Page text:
Pay off Debt vs Saving For Emergencies

Friday, July 13, 2012

Pay off Debt vs Saving For Emergencies

Which one should you do first?

Many Americans are in a tough position nowadays in which they have to choose between paying off their debt and saving up for an emergency fund.  Without an emergency fund, a person or family has no real way to pay for any unexpected event that comes up, such as an auto or home repair.  For people with a lot of high interest debt, however, sitting on top of money that could be used to prevent them from paying interest just doesn’t make sense.

Many people believe that they have to make a choice between paying off their debt and saving an emergency fund.  In fact, it is possible to do both, making it possible for a person to prepare for emergencies while making strides towards paying off high interest debt.

To do this, it is first necessary to come up with a basic budget that shows how much a person or family can contribute towards savings and paying off their debt.  Of course, this budget should include the minimum required amount for all loan payments.  After determining how much he or she can comfortably afford to put towards these two goals, it’s important to make a list of all the debts owed.  The list should include the payoff amount and interest rate for each loan.

Every month, a person or family should put half of the money they have allocated for their emergency fund and paying off debt into a special emergency fund.  This fund should be a simple savings account or money market account.  Unless significant amount of money has been saved, avoid putting money into long term investment such as a CD or bond fund.  While the interest rates on these accounts are better than those on most savings accounts, during an emergency it is important to have ready access to cash.  Placing money into long-term investment may mean not being able to access money or having to pay high penalty fees.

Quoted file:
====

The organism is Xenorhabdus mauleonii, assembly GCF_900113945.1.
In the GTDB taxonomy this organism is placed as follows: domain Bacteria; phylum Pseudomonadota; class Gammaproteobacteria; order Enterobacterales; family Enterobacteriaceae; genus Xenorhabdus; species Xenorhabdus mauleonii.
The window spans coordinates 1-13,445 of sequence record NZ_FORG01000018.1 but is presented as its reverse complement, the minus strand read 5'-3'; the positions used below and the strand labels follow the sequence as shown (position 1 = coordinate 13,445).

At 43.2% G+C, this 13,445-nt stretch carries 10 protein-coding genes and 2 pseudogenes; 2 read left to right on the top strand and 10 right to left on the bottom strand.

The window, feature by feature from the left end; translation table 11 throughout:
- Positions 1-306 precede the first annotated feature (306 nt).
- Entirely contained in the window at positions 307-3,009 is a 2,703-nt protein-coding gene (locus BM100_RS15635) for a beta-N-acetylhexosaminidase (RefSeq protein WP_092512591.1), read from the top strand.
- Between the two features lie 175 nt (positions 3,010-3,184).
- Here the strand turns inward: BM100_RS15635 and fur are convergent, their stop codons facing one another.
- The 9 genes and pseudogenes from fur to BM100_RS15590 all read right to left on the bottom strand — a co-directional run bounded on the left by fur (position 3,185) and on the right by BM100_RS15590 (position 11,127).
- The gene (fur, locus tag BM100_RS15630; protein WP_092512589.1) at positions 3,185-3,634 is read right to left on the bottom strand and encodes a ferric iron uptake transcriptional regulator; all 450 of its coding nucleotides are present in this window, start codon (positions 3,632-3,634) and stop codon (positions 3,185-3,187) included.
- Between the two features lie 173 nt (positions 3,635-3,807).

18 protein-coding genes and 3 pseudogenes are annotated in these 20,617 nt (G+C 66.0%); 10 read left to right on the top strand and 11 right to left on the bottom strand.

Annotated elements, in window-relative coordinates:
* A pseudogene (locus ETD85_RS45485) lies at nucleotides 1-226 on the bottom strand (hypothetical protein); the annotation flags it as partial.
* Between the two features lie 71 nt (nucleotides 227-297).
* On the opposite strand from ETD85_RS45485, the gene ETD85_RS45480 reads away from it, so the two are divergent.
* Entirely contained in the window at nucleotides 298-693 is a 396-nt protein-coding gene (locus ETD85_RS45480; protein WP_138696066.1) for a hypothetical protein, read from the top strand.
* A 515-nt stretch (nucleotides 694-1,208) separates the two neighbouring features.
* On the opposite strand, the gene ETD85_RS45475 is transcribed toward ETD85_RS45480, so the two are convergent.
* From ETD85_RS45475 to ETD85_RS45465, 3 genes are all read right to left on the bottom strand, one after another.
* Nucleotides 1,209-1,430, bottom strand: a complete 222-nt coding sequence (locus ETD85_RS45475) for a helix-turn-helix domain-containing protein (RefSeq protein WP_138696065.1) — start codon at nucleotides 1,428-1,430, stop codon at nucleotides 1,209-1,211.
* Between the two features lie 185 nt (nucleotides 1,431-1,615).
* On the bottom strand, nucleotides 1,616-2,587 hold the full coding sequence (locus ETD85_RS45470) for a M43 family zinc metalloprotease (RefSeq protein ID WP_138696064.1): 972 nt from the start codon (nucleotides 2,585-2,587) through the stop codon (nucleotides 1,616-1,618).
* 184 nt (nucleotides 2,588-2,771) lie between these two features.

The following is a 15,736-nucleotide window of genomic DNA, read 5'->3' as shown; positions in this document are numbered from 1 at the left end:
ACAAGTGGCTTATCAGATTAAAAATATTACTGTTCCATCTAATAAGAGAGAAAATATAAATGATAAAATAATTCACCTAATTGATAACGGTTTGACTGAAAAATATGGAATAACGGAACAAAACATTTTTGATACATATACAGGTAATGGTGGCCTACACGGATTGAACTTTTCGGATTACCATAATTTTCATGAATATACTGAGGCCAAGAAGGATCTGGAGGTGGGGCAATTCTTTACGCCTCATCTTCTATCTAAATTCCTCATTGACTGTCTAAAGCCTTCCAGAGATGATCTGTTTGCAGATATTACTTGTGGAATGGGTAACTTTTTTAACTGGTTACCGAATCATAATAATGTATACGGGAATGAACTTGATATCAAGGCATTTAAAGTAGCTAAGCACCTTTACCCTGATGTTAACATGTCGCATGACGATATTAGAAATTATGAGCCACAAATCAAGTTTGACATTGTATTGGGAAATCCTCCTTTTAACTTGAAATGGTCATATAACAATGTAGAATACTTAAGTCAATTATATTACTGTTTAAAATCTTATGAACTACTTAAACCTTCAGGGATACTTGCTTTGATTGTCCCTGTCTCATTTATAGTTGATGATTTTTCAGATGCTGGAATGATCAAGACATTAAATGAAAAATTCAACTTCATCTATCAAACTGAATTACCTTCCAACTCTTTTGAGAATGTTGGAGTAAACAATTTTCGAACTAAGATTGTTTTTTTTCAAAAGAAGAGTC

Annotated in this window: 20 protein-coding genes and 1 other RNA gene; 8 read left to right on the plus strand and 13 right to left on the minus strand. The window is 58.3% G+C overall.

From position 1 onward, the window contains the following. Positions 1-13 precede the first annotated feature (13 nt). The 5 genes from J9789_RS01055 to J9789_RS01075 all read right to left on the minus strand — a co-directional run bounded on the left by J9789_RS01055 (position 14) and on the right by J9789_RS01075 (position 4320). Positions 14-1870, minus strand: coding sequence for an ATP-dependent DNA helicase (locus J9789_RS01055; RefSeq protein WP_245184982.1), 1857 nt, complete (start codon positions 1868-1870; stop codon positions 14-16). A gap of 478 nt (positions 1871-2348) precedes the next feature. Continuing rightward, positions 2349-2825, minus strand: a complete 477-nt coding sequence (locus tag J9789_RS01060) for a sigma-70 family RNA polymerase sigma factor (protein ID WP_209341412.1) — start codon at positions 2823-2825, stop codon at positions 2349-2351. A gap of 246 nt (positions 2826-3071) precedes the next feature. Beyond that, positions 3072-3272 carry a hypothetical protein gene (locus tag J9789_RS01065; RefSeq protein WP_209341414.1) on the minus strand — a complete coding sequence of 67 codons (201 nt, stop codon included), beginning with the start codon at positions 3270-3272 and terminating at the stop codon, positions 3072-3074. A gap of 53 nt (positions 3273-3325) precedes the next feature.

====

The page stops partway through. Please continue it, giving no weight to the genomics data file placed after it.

The remaining half of the money allocated to pay off debt and build an emergency fund should go towards paying off the highest interest debt that is owed.  Do not worry about the balance amount.  Putting everything towards highest interest debt ensures as little money as possible will go to paying interest and as much money as possible will go towards actually making a dent in the principal of the loan.  As soon as debt with the highest interest rate is paid off, take the money that was going towards this loan (including the minimum payment) and rework your budget so that this amount is now put towards your two goals.

For example, a person who has $500 a month to dedicate to savings and paying off debt should allocate $250 towards savings and $250 towards their debt with the highest interest rate.  Assuming the minimum payment on this debt is $50, this person or family would give $300 every month to paying off this debt.  Once this debt is paid off, the person or family will have $550 a month to spend towards these two goals.  In this case, they should allocate $275 towards their emergency fund and $275 towards paying off their next debt.


The article was written by Karl Stockton on behalf of Contact them in future to learn more about car insurance comparison.

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